While Entergy and FirstEnergy are profitable and paying out solid dividends, Wall Street believes that both of these companies are about to see their profits head in the wrong direction. Those numbers tell me that we should look elsewhere for investment opportunities.

Staples is another company that should give investors pause. The company's business model is under attack from e-commerce companies like Amazon.com , which is a big reason why same store sales numbers have been in decline. To fight back, the company is closing down itsunder-performing stores and investing heavily in Staples.com, but those moves are going to take their toll on the company's profitability.

The markets also appear to be quite concerned with Ford's long-term prospects. That's likely owing to worries about peaking auto sales in North America -- a theory which, if true,suggest that the company's sales and profit margins are currently unsustainable. In addition, autonomous vehicles and ride-sharing services are both long-term opportunities and threats to the auto industry. Given those realities, it's not hard to understand why analysts are being cautions with their growth estimates.

For these reasons, conservative investors might want to consider removing both Ford and Staples from contention, too.

And then there were two

Pitney Bowes sailed through our first two tests with ease, but that doesn't mean that this is a risk-free stock. In fact, the markets have been punishing shareholders for more than two years as the company has been struggling with growth. Last quarter the company's earnings fell by more than 22% due to lower-than-expected license revenue, which is one of the company's most lucrative business lines. That caused the company to reign in its full year profit forecast. That's a troubling development that could suggest that analysts are over estimating this company's growth prospects.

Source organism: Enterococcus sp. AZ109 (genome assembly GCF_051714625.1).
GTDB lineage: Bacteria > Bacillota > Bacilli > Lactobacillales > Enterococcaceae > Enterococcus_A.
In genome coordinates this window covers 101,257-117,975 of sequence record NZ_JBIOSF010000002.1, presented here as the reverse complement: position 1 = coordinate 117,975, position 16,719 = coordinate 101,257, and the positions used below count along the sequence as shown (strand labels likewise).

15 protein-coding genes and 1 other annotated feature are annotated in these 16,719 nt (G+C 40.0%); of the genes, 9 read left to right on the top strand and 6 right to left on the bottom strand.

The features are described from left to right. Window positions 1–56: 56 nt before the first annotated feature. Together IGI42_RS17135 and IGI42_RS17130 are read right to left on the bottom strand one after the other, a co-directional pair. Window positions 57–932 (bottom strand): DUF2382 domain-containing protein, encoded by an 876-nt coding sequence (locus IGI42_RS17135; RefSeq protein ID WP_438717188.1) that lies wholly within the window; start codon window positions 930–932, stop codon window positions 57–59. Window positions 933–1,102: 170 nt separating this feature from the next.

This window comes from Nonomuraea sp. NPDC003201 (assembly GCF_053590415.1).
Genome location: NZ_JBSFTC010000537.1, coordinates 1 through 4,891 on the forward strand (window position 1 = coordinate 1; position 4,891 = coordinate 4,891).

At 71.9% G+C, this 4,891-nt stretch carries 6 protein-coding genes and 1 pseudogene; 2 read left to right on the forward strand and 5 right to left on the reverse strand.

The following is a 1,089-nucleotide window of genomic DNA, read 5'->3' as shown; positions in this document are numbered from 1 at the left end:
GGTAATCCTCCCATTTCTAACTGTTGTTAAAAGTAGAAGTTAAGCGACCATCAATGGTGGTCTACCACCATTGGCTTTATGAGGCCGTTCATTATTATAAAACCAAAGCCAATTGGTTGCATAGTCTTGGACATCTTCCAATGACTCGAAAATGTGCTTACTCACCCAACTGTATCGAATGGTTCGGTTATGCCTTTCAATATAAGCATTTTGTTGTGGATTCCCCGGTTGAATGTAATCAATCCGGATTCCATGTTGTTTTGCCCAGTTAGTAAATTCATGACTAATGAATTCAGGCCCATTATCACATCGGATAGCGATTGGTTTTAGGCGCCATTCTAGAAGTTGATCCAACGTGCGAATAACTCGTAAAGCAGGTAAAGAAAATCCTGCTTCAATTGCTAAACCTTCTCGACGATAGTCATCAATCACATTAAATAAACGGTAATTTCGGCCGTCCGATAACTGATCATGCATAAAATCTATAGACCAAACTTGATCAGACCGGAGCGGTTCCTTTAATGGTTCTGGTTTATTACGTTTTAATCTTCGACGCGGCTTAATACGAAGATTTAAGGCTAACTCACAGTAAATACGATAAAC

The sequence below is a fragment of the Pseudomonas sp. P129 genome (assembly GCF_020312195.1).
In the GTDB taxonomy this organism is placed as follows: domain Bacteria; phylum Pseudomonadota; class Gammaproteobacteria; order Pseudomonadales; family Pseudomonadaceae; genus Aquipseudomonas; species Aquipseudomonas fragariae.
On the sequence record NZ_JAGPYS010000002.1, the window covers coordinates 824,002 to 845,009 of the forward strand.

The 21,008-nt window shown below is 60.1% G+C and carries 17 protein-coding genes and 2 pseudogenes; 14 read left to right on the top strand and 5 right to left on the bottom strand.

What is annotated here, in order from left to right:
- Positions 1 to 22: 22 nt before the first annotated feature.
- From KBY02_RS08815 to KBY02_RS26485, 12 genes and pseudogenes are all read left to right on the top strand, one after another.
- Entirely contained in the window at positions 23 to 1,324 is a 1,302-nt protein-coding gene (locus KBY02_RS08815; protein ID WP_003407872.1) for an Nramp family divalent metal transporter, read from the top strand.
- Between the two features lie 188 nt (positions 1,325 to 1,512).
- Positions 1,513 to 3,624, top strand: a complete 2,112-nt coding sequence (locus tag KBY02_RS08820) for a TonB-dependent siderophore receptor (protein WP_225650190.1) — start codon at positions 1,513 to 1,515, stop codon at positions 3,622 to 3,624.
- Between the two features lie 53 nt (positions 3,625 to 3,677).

AT&T, on the other hand, has a lot going for it. The company's wireless division continues to be a cash cow that is supporting by very low churn rates. AT&T also offers investors the potential for growth thanks to its recent purchase of DirecTV. Its pending merger with Time Warner could also be a big win for shareholders if it goes through. . Even if the deal falls through, AT&T should still be able to crank out consistent earnings growth, allowing it to retain its status as a dividend aristocrat .

So there you have it. This simple list of criteria shows that income investors would be wise to add AT&T to their watch list and largely ignore the rest.

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Brian Feroldi owns shares of Amazon.com. The Motley Fool owns shares of and recommends Amazon.com and Ford. The Motley Fool recommends Time Warner. Try any of our Foolish newsletter services free for 30 days . We Fools may not all hold the same opinions, but we all believe that considering a diverse range of insights makes us better investors. The Motley Fool has a disclosure policy .

The views and opinions expressed herein are the views and opinions of the author and do not necessarily reflect those of Nasdaq, Inc.


The views and opinions expressed herein are the views and opinions of the author and do not necessarily reflect those of Nasdaq, Inc.